Back on Friday we were talking about a vigorous tropical wave that was designated Invest 96L. Since that time, the disturbance became a tropical depression on Saturday, battled with some moderate shear and dry air, and was upgraded to a hurricane yesterday afternoon. We mentioned that the storm would have excellent conditions to intensify once it was nearing the islands, and that’s what Maria did, but to a whole different level. Since this morning, the storm has intensified into an extremely dangerous Category 4 hurricane with winds up to 130 mph as of the 5pm advisory by the National Hurricane Center. The storm has an incredible satellite presentation, characterized by a small pinhole eye, extremely deep convection surrounding the center, and good to excellent outflow in all quadrants. Earlier reports from a reconnaissance plane showed that the pressures within the storm were falling quite steadily, but the plane finished its mission just before Maria’s eye began to clear out an warm. Since that time, the eye continues to become increasingly defined, and satellite estimates are indicating that the storm may be stronger than the 130 mph intensity that it was given.
At the time of this post, Maria is only about two hours or so from making a direct landfall on the small island of Dominica, which is home to some 70,000 people (2016 estimate). The last time the island saw a similar threat from a hurricane was way back in 1979 when Hurricane David made a direct landfall, which devastated the island, leaving nearly 75% of the population homeless, and wiping out a majority of the Banana and Coconut crops which the islands relies on for profit. With Maria having such a tight and intense core (8-10 nm miles), this will make the next few hours of watching the radar out of Martinique crucial. If the center goes right over the island, we could see a catastrophic scene similar to what happened on Barbuda with Hurricane Irma just about two weeks ago. We will have another reconnaissance plane within Maria by 7-8pm eastern time, which should give us an exact estimate on the intensity of the storm as well as any wobbles it may take. It is quite likely that Maria will be at least somewhat stronger than the 130 mph estimate by the time the mission arrives, and I would not be surprised to see the storm near 150-160 mph by 11pm eastern time.
After Maria moves through the islands, we then look to the US virgin islands and Puerto Rico for likely impacts from the storm. While the peaks of the islands may briefly disrupt Maria if it does indeed make a direct landfall, Maria will still have all of Tuesday and a good portion of Wednesday to reorganize or restrengthen over the very warm water of the Caribbean. The storm has a very powerful upper level anticyclone, which is allowing massive amount of air to be evacuated from the system, which should keep the system healthy over the next 48 hours. If Maria does not weaken due to the islands this evening, than it is possible that it could continue to strengthen until the tiny eye that it has collapses and has to undergo an eyewall replacement cycle. This could temporarily weaken the storm, but as we saw with Irma, it also expands the windfield of the storm quite a bit, which then leads to even greater surge concerns.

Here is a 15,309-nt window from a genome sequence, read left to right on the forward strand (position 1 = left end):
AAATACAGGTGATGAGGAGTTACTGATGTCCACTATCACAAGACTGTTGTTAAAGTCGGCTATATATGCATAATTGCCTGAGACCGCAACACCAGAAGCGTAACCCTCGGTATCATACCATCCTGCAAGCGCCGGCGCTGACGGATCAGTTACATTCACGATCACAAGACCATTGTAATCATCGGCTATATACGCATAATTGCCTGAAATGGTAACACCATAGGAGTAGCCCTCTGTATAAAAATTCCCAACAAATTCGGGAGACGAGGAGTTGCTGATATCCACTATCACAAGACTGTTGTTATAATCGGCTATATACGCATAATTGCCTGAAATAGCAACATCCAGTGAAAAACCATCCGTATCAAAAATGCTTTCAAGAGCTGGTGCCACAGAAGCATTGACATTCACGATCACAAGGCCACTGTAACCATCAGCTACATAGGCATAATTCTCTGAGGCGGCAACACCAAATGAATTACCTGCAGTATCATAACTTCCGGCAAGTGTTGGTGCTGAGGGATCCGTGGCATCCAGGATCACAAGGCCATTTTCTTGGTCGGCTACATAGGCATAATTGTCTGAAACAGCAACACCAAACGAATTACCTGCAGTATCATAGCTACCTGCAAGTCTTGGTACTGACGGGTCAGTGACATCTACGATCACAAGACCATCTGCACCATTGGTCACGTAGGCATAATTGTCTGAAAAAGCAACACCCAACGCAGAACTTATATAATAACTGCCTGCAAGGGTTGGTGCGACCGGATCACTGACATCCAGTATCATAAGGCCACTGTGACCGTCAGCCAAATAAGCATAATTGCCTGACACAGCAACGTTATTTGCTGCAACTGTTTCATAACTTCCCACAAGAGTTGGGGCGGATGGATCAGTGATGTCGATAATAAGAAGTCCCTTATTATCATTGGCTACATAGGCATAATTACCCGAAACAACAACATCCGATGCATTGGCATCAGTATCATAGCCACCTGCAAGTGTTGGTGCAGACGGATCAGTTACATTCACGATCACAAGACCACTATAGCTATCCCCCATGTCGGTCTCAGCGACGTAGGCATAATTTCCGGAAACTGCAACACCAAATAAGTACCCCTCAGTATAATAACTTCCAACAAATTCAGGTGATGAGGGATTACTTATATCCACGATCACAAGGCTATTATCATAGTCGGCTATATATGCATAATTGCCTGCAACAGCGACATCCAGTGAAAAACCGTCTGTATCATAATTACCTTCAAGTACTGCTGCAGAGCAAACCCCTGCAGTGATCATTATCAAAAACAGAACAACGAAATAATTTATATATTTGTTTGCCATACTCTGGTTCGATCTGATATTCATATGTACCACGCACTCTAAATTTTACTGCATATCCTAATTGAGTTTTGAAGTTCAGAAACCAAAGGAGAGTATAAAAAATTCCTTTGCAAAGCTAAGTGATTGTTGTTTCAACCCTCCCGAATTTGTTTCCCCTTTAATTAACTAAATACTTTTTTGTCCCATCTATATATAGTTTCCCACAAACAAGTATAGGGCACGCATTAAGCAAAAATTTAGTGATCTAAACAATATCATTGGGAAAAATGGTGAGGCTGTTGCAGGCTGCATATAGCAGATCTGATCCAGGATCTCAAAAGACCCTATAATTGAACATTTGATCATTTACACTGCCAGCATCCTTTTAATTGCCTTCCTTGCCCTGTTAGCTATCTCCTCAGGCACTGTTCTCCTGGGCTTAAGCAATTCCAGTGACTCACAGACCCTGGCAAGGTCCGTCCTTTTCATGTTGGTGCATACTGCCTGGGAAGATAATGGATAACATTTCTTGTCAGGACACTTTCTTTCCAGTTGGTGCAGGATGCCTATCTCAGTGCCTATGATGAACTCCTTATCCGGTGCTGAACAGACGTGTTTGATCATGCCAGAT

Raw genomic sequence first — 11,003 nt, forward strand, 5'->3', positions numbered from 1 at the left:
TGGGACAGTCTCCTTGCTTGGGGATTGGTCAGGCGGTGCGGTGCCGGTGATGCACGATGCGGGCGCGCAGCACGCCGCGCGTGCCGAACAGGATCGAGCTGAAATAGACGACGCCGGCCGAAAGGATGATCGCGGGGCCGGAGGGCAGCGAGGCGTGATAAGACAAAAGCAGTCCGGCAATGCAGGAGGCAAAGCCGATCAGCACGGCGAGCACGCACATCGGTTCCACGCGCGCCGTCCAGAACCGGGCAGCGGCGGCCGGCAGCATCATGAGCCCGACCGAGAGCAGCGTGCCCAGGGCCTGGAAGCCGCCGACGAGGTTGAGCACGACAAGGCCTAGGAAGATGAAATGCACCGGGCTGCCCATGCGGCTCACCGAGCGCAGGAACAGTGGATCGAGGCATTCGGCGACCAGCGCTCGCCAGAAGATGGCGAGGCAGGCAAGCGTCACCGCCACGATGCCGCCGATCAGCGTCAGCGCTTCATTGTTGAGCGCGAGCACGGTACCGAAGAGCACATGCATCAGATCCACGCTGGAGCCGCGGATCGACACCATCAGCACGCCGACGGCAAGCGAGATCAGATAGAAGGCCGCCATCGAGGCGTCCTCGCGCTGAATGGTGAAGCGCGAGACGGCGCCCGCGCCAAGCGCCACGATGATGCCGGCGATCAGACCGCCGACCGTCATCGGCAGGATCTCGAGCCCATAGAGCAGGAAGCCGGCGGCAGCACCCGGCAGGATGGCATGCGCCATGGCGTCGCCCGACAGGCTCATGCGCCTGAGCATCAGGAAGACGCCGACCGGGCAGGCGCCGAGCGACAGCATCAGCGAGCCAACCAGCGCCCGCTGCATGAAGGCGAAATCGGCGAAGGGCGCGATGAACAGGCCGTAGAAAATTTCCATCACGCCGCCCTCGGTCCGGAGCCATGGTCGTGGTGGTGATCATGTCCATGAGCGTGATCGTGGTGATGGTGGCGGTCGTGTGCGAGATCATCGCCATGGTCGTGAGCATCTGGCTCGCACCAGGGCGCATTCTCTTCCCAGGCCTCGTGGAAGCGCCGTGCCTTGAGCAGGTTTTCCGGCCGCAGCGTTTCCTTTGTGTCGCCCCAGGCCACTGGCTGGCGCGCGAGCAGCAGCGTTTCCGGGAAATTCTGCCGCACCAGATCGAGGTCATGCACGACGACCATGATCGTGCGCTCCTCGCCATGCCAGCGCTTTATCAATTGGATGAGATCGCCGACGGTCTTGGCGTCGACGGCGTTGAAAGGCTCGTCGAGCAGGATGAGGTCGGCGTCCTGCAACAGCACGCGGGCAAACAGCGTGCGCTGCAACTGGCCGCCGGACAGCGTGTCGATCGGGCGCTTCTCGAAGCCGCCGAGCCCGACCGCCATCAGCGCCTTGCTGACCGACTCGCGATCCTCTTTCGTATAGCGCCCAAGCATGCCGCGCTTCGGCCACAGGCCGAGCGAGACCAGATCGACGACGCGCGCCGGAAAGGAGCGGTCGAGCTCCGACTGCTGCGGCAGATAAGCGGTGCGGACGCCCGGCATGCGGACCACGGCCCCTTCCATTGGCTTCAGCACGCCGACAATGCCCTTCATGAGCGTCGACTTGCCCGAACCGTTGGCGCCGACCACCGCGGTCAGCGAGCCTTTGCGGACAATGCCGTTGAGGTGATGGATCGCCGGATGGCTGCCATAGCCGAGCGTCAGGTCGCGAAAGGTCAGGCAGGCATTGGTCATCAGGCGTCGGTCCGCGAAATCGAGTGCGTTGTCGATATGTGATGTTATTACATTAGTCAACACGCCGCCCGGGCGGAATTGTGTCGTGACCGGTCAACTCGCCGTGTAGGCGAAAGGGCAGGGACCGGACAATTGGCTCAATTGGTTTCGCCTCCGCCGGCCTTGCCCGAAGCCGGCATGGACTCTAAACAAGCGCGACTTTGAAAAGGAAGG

The people of Puerto Rico and the Virgin Islands should be preparing for an intense hurricane to impact the area as soon as Wednesday afternoon with sustained winds up to 150mph, rainfall in the 10-16″ range, extremely dangerous storm surge, extreme wave action, and the potential for deadly mudslides. This is an extremely dangerous storm, and it should not be taken lightly. A hurricane warning is in effect for the entire region, and the track over the next 24 hours will determine whether or not Puerto Rico sees a direct impact from this system, but should be preparing for one regardless.
***Please monitor all information from your local weather service, the National Hurricane Center, local officials and news outlets over the next few days as this extremely dangerous storm enters the Caribbean.***
The long term forecast for Maria becomes quite complicated after the storm passes north of Hispaniola, as the remnants of Jose will likely make another loop after being deflected off a a building ridge to its north. This will likely create a weakness for Maria to continue moving north, but the extent and duration of this northward movement will be highly dependent on the strength of Jose as well as the ridge to its north. Additionally, this afternoons global models as well as their ensembles have showed Maria making it closer to the US mainland as the remnants of Jose weaken considerably faster, which allows the potential weakness to close up much quicker. We likely will not know what Maria’s fate will be until after it impacts the Virgin islands/ Puerto Rico in the coming days, so make sure to check back on Wednesday when we’ll have a full update on Maria!
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Have a great evening!